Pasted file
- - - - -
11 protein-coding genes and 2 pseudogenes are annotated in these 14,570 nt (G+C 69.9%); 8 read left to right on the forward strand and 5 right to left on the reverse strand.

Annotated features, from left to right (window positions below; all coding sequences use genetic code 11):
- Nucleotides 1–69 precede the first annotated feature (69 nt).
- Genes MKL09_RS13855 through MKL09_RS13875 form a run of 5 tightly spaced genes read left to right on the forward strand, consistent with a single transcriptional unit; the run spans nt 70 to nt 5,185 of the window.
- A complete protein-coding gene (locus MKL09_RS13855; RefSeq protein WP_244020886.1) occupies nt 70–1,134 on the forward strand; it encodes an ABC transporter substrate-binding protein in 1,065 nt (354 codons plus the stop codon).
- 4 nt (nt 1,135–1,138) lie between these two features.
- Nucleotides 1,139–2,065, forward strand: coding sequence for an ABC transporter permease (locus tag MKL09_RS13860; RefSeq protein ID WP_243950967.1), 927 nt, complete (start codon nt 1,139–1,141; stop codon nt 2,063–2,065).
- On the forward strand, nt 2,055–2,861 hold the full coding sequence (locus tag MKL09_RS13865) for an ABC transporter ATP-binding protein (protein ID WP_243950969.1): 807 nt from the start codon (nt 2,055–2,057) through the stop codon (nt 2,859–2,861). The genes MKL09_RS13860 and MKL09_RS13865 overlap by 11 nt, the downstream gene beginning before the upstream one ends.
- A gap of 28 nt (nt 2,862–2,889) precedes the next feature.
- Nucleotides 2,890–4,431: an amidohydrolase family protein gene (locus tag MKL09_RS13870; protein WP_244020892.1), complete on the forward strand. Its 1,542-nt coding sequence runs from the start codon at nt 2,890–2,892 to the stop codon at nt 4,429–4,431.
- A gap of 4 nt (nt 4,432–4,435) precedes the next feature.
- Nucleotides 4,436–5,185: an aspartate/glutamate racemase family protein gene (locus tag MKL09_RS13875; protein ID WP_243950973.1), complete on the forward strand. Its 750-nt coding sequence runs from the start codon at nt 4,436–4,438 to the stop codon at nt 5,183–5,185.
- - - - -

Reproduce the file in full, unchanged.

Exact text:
11 protein-coding genes and 2 pseudogenes are annotated in these 14,570 nt (G+C 69.9%); 8 read left to right on the forward strand and 5 right to left on the reverse strand.

Annotated features, from left to right (window positions below; all coding sequences use genetic code 11):
- Nucleotides 1–69 precede the first annotated feature (69 nt).
- Genes MKL09_RS13855 through MKL09_RS13875 form a run of 5 tightly spaced genes read left to right on the forward strand, consistent with a single transcriptional unit; the run spans nt 70 to nt 5,185 of the window.
- A complete protein-coding gene (locus MKL09_RS13855; RefSeq protein WP_244020886.1) occupies nt 70–1,134 on the forward strand; it encodes an ABC transporter substrate-binding protein in 1,065 nt (354 codons plus the stop codon).
- 4 nt (nt 1,135–1,138) lie between these two features.
- Nucleotides 1,139–2,065, forward strand: coding sequence for an ABC transporter permease (locus tag MKL09_RS13860; RefSeq protein ID WP_243950967.1), 927 nt, complete (start codon nt 1,139–1,141; stop codon nt 2,063–2,065).
- On the forward strand, nt 2,055–2,861 hold the full coding sequence (locus tag MKL09_RS13865) for an ABC transporter ATP-binding protein (protein ID WP_243950969.1): 807 nt from the start codon (nt 2,055–2,057) through the stop codon (nt 2,859–2,861). The genes MKL09_RS13860 and MKL09_RS13865 overlap by 11 nt, the downstream gene beginning before the upstream one ends.
- A gap of 28 nt (nt 2,862–2,889) precedes the next feature.
- Nucleotides 2,890–4,431: an amidohydrolase family protein gene (locus tag MKL09_RS13870; protein WP_244020892.1), complete on the forward strand. Its 1,542-nt coding sequence runs from the start codon at nt 2,890–2,892 to the stop codon at nt 4,429–4,431.
- A gap of 4 nt (nt 4,432–4,435) precedes the next feature.
- Nucleotides 4,436–5,185: an aspartate/glutamate racemase family protein gene (locus tag MKL09_RS13875; protein ID WP_243950973.1), complete on the forward strand. Its 750-nt coding sequence runs from the start codon at nt 4,436–4,438 to the stop codon at nt 5,183–5,185.